Button Mushrooms: An unexpected source of vitamin D, adequate levels of which help support joint health. The mechanism may be greater absorption of calcium. Sunshine enables your body to produce vitamin D, while other top sources include oysters, sardines and fortified non-fat dairy.

Minimizing Muscle Pain:

Bananas: You know the complex carbohydrates in bananas are a healthy source of lasting energy, but what if that energy inspires you to overdo it? Potassium can also help you avoid muscle cramps, as it’s one of the electrolytes that allows muscles to contract and relax (calcium, magnesium and phosphorus are the others). Potatoes, broccoli and kiwi are other healthy potassium sources.

White Beans: In addition to supplying nearly half of your potassium needs for the day, white beans are a healthy vegetable source of protein, important in rebuilding muscle as well as supporting the collagen synthesis involved in healing.

Oats: Contain zinc (supports cell repair), manganese (for collagen formation), copper (required for cross-linking collagen) and protein (to relieve soreness).

Tea: Green and black tea contain flavonoids - antioxidant compounds that may block the production of prostaglandins, which cause inflammation and pain.

There’s only one thing that rivals the importance of choosing the right foods for providing a proper foundation for your practice – and that’s avoiding the wrong foods. Yes, I know, we’ve all heard the cliché before: “All foods can fit into a healthful eating style.” I beg to disagree.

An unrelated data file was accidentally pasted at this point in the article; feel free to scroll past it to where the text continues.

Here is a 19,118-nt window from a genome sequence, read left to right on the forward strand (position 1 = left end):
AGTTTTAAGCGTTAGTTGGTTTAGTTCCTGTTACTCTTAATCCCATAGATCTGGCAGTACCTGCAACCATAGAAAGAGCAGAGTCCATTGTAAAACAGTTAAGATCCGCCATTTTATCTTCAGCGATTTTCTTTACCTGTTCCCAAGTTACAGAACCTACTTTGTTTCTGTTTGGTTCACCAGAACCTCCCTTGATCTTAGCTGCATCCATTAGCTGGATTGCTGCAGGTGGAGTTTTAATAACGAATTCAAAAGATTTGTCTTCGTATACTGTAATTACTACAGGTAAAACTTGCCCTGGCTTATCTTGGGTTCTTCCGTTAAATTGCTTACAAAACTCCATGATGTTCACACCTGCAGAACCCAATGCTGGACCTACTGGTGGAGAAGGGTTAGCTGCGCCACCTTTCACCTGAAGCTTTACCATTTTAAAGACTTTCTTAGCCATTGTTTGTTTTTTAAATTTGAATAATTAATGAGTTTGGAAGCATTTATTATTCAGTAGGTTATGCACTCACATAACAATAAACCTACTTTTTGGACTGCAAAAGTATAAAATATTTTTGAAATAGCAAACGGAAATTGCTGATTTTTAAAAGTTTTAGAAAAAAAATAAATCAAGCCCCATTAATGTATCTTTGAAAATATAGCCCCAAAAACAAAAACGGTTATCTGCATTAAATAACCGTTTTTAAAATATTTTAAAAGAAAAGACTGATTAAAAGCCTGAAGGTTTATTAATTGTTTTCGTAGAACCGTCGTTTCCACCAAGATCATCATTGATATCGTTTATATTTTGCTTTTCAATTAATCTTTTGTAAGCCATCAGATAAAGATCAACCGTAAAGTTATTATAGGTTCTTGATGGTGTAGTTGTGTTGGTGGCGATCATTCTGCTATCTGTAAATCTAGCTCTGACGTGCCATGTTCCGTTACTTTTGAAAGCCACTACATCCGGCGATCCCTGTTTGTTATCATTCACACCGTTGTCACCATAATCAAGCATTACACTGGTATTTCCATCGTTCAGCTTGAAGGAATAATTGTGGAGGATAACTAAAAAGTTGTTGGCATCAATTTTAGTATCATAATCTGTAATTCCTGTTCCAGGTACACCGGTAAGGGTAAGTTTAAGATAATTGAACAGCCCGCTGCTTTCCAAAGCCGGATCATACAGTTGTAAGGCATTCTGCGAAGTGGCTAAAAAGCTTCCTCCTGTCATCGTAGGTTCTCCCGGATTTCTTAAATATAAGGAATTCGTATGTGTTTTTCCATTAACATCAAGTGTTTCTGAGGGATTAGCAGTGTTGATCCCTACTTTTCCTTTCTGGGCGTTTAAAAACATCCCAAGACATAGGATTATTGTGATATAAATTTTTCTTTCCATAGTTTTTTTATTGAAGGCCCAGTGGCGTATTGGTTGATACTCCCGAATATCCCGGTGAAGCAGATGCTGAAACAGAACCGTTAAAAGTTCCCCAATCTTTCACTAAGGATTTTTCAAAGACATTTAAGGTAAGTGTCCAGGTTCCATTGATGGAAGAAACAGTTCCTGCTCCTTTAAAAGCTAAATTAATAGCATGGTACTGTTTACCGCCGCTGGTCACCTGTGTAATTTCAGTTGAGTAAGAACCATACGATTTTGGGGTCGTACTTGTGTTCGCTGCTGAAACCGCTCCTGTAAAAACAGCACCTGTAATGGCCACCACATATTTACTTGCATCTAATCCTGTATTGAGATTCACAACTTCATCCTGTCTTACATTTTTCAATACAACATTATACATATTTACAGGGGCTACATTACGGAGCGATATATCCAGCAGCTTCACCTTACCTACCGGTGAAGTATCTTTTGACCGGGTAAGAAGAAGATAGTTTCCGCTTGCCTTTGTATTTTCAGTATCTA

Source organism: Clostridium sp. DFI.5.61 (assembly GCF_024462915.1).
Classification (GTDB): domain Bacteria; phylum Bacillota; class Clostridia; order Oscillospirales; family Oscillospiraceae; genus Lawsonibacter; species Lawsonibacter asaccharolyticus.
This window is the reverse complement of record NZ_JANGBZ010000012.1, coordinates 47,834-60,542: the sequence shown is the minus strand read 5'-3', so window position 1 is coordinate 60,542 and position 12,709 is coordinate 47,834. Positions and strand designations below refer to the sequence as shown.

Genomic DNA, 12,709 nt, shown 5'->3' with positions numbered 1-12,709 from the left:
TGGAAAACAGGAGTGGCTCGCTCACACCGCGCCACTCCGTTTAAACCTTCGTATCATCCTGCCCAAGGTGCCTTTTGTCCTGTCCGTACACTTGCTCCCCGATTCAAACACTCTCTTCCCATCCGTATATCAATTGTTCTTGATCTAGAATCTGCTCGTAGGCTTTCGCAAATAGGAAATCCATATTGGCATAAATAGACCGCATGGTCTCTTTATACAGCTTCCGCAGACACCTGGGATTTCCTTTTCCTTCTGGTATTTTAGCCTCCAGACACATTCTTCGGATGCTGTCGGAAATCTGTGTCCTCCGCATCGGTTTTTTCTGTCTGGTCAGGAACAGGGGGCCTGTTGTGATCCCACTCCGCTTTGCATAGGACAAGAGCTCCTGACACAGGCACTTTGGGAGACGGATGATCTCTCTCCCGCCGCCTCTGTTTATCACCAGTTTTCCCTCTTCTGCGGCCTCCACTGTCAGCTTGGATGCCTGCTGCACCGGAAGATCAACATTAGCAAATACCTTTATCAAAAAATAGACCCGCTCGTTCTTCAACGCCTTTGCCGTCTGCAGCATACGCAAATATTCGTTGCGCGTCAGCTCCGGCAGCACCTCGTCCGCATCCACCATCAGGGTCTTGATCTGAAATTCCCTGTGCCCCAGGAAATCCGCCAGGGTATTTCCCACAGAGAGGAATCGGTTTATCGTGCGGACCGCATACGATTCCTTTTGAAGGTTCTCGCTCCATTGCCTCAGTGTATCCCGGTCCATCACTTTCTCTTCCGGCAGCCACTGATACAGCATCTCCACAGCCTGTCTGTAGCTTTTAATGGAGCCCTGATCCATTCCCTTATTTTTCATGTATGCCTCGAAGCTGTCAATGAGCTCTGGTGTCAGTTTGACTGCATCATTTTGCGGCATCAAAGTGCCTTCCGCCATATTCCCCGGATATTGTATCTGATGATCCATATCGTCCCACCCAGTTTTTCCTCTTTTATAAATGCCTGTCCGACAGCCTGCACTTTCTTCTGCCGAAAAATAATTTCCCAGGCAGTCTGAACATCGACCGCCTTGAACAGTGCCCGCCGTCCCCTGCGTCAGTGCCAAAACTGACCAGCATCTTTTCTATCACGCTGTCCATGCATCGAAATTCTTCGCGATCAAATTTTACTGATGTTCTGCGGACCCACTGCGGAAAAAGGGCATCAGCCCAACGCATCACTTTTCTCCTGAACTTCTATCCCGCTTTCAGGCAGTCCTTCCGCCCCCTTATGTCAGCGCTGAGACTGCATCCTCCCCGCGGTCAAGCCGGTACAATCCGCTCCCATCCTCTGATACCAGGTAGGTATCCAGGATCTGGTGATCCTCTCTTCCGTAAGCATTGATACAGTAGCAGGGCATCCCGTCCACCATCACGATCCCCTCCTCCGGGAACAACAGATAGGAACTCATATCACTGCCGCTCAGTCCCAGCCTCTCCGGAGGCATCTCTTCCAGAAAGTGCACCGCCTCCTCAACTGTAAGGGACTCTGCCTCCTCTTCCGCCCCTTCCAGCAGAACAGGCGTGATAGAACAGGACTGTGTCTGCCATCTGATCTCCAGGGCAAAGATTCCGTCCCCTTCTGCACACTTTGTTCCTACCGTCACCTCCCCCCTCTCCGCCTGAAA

It matters what you pour down your gullet. If it didn’t, there wouldn’t be any need for warning labels on bottles of Drano©. If you accept the premise that ingesting synthetically derived chemicals meant to unclog drains can kill you immediately, why balk at the notion that ingesting synthetically derived chemicals that clog your arteries can kill you eventually?

While I’m all for the yogic values of non-judgment and moderation, here’s a little dietary tough love that will have your body loving you back. Pass up the pork rinds. Limit the red meat. Diets high in animal fats are linked to an increased risk of colorectal cancer and as much as a 33% greater risk of breast cancer. Plus, all that artery clogging saturated fat won’t help your circulation when demanding postures require optimum blood flow.

The same goes for high sodium dinners and trans fat filled treats. By increasing blood pressure and decreasing HDL (good cholesterol) they both undermine two of the gifts of regular exercise like yoga (lower blood pressure and higher HDL).

Finally, remember that a healthy human body is over 70% water, so limit caffeinated drinks that can increase dehydration, while always keeping that water bottle near by.

So, rebuild your body and reach your full potential by eating the right balance of healthy yoga-foods. With proper diet and diligent practice, your muscles, joints, bones – and taste buds – will soon be saying “namaste.”

Jennifer Grossman is the Vice President – Director at the Dole Nutrition Institute. A strong advocate of incorporating more fruits and vegetables into the American diet, Jennifer has been a frequent television commentator and her opinion editorials have appeared in thousands of publications around the country including the New York Times, the Wall Street Journal and the Los Angeles Times.